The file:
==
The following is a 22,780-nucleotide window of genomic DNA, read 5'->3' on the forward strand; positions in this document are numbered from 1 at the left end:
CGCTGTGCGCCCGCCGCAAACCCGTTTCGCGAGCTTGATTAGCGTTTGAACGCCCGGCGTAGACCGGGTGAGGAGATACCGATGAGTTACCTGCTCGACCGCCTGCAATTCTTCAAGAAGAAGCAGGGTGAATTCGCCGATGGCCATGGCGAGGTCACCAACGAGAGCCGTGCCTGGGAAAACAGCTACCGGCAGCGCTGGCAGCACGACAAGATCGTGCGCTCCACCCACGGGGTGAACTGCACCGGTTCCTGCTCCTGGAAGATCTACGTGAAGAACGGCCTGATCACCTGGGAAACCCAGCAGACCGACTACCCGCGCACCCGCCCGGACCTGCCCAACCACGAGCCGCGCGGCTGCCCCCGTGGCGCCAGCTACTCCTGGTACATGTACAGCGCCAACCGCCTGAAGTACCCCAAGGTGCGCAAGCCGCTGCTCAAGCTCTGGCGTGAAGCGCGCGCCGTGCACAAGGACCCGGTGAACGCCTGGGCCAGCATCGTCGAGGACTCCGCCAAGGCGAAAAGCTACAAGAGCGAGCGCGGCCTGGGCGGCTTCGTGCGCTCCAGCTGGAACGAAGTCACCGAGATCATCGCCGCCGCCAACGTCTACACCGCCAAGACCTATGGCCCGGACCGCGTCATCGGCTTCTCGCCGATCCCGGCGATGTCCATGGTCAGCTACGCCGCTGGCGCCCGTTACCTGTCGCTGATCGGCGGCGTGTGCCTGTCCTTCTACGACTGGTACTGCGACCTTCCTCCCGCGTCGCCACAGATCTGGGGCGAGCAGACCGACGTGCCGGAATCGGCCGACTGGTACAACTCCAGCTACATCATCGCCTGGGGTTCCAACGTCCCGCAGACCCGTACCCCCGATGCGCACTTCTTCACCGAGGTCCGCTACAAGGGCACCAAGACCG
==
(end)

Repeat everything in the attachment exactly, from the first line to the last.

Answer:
The following is a 22,780-nucleotide window of genomic DNA, read 5'->3' on the forward strand; positions in this document are numbered from 1 at the left end:
CGCTGTGCGCCCGCCGCAAACCCGTTTCGCGAGCTTGATTAGCGTTTGAACGCCCGGCGTAGACCGGGTGAGGAGATACCGATGAGTTACCTGCTCGACCGCCTGCAATTCTTCAAGAAGAAGCAGGGTGAATTCGCCGATGGCCATGGCGAGGTCACCAACGAGAGCCGTGCCTGGGAAAACAGCTACCGGCAGCGCTGGCAGCACGACAAGATCGTGCGCTCCACCCACGGGGTGAACTGCACCGGTTCCTGCTCCTGGAAGATCTACGTGAAGAACGGCCTGATCACCTGGGAAACCCAGCAGACCGACTACCCGCGCACCCGCCCGGACCTGCCCAACCACGAGCCGCGCGGCTGCCCCCGTGGCGCCAGCTACTCCTGGTACATGTACAGCGCCAACCGCCTGAAGTACCCCAAGGTGCGCAAGCCGCTGCTCAAGCTCTGGCGTGAAGCGCGCGCCGTGCACAAGGACCCGGTGAACGCCTGGGCCAGCATCGTCGAGGACTCCGCCAAGGCGAAAAGCTACAAGAGCGAGCGCGGCCTGGGCGGCTTCGTGCGCTCCAGCTGGAACGAAGTCACCGAGATCATCGCCGCCGCCAACGTCTACACCGCCAAGACCTATGGCCCGGACCGCGTCATCGGCTTCTCGCCGATCCCGGCGATGTCCATGGTCAGCTACGCCGCTGGCGCCCGTTACCTGTCGCTGATCGGCGGCGTGTGCCTGTCCTTCTACGACTGGTACTGCGACCTTCCTCCCGCGTCGCCACAGATCTGGGGCGAGCAGACCGACGTGCCGGAATCGGCCGACTGGTACAACTCCAGCTACATCATCGCCTGGGGTTCCAACGTCCCGCAGACCCGTACCCCCGATGCGCACTTCTTCACCGAGGTCCGCTACAAGGGCACCAAGACCG